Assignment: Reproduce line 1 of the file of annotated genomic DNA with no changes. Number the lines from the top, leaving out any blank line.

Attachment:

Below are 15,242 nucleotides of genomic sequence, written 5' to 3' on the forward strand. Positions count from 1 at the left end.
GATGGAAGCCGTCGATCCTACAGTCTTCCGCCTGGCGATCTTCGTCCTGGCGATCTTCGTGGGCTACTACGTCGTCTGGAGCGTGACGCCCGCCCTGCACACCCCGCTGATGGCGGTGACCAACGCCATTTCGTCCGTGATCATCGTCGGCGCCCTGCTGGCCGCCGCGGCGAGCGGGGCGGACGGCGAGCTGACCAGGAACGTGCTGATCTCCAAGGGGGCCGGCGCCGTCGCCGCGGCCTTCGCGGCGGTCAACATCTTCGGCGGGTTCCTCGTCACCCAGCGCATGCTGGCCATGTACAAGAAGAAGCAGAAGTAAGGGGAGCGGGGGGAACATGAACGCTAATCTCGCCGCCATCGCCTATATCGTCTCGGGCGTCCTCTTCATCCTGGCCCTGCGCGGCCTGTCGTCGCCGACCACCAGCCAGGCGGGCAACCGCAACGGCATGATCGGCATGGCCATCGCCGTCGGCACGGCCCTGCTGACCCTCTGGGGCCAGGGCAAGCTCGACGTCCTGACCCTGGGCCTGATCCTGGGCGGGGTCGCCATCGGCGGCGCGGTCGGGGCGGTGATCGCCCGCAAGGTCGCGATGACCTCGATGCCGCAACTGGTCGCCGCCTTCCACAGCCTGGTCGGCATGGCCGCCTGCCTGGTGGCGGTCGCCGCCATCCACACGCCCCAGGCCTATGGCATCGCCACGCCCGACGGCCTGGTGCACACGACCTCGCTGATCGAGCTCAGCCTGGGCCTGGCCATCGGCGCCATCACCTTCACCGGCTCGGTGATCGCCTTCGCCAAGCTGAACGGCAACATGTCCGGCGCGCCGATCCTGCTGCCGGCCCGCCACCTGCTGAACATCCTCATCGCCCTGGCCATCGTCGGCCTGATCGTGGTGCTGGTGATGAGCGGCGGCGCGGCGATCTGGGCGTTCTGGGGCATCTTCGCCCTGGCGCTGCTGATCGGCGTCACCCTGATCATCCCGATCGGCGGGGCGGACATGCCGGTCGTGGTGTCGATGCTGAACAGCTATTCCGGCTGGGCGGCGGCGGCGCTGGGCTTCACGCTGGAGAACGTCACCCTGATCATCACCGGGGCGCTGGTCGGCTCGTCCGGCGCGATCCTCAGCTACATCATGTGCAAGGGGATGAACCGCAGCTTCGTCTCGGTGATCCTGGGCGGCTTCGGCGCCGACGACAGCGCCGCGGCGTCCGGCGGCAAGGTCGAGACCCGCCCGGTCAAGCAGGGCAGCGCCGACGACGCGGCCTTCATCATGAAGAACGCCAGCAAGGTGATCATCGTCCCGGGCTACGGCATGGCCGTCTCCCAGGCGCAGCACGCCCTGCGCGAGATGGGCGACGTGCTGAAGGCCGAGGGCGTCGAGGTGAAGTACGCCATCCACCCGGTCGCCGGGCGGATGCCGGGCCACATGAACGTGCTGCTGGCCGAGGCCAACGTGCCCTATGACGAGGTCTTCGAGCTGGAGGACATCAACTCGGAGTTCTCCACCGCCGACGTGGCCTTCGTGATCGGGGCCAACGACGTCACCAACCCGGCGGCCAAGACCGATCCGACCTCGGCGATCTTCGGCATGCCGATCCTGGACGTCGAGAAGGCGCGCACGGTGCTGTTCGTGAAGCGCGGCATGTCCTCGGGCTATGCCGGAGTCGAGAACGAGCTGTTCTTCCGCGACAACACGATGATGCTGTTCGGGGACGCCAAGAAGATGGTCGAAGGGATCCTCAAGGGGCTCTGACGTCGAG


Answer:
Below are 15,242 nucleotides of genomic sequence, written 5' to 3' on the forward strand. Positions count from 1 at the left end.